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Taking Executive Privilege to Absurd Levels?

Advocates of open government delight at the changes occurring in Washington. Several early decisions by the Obama administration suggest that the days of the obsessive executive branch secrecy of the Bush era are over.

Not so fast. To be sure, the White House scored a big victory for open government when President Barack Obama signed an executive order overturning a Bush policy that had vastly expanded the power of executive privilege for current and even former presidents. Although that was a good start for more openness, some Bush era controversies still hang over the political landscape and create special challenges for the new administration.

To take one important example, House Judiciary Chairman John Conyers (D-Mich.) recently subpoenaed Bush White House Deputy Chief of Staff Karl Rove to testify in the controversy over the firing of U.S. attorneys. Following the lead of the former president, Rove invoked executive privilege — through which a president or presidential adviser may refuse to testify or provide documents to Congress and the courts, if the public interest is at stake.

Imagine the dilemma this scenario creates for the Obama White House. The new president assumed the constitutional powers of the executive at noon on Jan. 20. And here we have a former presidential aide, at the determination of private citizen George W. Bush, asserting executive privilege, something normally thought to be a constitutional-based power of the incumbent. The new president, with plenty of trouble to fill his agenda already, now has to decide whether and how he involves himself in this latest Bush era dust-up, and his decision could have important consequences for his own future use of a power that every president since George Washington has relied upon.

Obama’s decision will have a significant impact not only on his administration, but it also will create a precedent for future presidents. How much protection will Obama claim under what is an implied Article II presidential power? Does Obama agree with Bush’s belief that Article II grants to former White House staffers absolute immunity from Congressional testimony?

Certainly there is a responsibility to ensure that a proper give and take remains between the White House and Congress in policymaking, oversight and other interbranch matters. However, there is also a need to ensure a president and his staff have some degree of protection from public disclosure of their internal deliberations. Clearly Obama will be walking a fine line with many legal and political pitfalls.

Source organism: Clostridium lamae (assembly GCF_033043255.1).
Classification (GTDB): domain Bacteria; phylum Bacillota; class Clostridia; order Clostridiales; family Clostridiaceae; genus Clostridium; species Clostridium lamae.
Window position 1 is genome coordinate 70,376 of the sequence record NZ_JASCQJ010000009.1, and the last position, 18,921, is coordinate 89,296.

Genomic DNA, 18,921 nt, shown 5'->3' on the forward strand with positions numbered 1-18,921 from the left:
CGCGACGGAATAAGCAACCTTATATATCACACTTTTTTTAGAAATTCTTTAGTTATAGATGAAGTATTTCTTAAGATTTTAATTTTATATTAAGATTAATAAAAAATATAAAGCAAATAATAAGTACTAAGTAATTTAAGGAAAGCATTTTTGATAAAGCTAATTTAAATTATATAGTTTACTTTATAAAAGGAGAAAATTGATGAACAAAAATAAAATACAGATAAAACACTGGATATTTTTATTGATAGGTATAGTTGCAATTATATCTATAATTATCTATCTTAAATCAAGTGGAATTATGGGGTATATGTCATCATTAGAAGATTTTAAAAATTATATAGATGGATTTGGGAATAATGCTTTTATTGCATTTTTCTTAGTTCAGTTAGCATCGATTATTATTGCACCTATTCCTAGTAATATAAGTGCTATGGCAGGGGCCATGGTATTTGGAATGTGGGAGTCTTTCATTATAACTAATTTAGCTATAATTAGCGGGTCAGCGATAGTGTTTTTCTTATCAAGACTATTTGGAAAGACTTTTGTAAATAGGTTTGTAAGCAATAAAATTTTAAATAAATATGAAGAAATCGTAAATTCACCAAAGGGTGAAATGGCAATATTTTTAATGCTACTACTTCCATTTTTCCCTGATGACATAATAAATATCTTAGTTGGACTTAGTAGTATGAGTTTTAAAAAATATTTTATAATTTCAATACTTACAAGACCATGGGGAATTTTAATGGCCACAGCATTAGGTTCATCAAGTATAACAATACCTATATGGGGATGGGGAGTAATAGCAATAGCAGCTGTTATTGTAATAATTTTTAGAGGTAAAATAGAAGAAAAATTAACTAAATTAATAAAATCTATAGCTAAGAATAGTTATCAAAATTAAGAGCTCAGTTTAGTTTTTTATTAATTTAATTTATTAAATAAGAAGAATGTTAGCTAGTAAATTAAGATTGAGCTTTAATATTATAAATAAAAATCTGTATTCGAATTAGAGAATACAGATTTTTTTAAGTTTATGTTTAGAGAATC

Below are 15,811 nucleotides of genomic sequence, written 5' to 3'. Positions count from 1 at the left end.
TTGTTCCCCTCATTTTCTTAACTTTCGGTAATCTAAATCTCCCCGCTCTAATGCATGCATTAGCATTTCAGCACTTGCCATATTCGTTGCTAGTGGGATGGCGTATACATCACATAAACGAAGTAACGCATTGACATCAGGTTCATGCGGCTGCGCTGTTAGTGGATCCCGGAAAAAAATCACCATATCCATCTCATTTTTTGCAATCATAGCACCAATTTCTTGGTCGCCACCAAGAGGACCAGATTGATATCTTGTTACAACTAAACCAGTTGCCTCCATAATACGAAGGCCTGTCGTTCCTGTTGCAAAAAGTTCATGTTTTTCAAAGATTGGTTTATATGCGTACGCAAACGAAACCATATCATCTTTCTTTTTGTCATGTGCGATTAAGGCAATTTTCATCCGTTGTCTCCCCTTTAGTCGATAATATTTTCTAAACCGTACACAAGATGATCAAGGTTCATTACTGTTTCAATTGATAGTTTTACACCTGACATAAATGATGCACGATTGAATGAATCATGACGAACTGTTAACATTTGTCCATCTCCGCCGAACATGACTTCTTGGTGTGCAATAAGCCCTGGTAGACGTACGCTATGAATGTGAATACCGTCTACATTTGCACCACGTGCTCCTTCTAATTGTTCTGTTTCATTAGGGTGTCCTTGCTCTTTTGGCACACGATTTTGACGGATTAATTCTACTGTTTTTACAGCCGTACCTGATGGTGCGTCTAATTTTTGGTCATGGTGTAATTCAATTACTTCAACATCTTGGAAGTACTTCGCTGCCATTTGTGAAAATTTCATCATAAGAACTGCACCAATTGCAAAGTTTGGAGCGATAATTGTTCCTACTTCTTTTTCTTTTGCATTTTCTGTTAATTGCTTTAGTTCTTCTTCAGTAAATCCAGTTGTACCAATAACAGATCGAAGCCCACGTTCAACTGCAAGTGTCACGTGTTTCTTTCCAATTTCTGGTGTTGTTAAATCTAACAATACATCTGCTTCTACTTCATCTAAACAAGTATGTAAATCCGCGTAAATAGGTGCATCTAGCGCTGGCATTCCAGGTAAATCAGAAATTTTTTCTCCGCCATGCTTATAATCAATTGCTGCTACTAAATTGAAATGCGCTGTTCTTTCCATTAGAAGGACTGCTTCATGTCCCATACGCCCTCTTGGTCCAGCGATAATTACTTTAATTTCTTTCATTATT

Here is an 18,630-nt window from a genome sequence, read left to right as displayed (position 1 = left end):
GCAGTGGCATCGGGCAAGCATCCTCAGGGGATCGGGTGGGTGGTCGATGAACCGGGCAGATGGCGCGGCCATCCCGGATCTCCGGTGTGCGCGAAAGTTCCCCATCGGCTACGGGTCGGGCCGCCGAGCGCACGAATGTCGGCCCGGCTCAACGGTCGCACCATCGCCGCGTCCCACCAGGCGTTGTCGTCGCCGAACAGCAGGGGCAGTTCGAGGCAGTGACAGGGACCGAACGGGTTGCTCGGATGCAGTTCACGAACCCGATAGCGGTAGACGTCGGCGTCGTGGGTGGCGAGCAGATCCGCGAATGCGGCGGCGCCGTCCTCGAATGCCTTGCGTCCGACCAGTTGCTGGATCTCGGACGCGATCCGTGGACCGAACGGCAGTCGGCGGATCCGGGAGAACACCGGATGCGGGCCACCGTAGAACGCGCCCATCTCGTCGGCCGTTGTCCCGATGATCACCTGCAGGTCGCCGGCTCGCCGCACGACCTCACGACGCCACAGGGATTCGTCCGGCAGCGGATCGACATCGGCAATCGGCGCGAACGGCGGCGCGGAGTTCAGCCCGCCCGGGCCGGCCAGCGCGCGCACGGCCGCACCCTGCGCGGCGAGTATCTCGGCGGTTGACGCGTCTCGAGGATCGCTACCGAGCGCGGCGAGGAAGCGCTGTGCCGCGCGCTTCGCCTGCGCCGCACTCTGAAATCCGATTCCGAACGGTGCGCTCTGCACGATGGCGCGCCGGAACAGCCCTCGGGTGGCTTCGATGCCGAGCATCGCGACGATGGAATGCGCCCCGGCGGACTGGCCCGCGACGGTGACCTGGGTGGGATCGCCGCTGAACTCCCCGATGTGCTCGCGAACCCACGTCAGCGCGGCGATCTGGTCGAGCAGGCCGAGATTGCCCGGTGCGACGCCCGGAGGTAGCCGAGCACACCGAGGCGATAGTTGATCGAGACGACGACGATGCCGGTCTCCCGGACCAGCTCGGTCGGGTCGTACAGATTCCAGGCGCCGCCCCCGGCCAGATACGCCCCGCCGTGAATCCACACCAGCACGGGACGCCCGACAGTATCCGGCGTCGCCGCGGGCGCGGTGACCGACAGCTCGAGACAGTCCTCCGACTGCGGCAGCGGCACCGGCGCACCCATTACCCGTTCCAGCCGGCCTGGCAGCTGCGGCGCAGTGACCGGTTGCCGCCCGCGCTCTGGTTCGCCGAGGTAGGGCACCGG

Obama must determine how involved his administration will be in a matter that largely remains a conflict between Congress and Bush staffers. Will he make an official statement? Will his White House or Justice Department issue a memorandum? Or will the administration remain silent?

There is very little possibility his administration can sit this controversy out. Instead, Obama needs to act carefully and explain what his official position will be on executive privilege and an absolute immunity claim. To begin, he needs to distance himself from Bush’s hard-line legal position. He should declare there is no absolute immunity for presidents or their staff. Next, Obama needs to concede that no current or former staffers can refuse to appear before Congress. If an executive privilege claim is to be made, it must be done on a question-by-question basis in front of a committee of Congress. In addition, he may recognize a limited right of executive privilege that former presidents and their staff can use subject to very high threshold of review by Congress and the sitting president. This point should be made clear and be reinforced with the understanding that Congress remains the primary decider of former president’s executive privilege claims. Finally, Obama should order Rove to testify before the House committee and that his administration will cooperate with Congress to ensure that full and proper oversight of the Justice Department occurs.

Obama’s position will do much to signal to Congress and the public his views on executive power and the manner he intends to work with the legislative branch. An official position and shift by the administration will do much to ensure that judicial line drawing does not occur. The last thing Congress or the president needs is the judiciary to mediate another interbranch dispute. Not only will such action ensure that the legislative and executive branches decide for themselves how far executive privilege extends, but it will also guarantee that Rove and others must testify before Congress. Certainly, there will be pressure on Obama to remain resolute and not cede any power Bush seemingly won over the past eight years. This would be foolish. Instead Obama should continue taking the necessary steps to be more accommodating with Congress and promote the openness that he declared during his campaign.

Mark Rozell is a professor of public policy at George Mason University. Mitchel Sollenberger is an assistant professor of political science at the University of Michigan-Dearborn.

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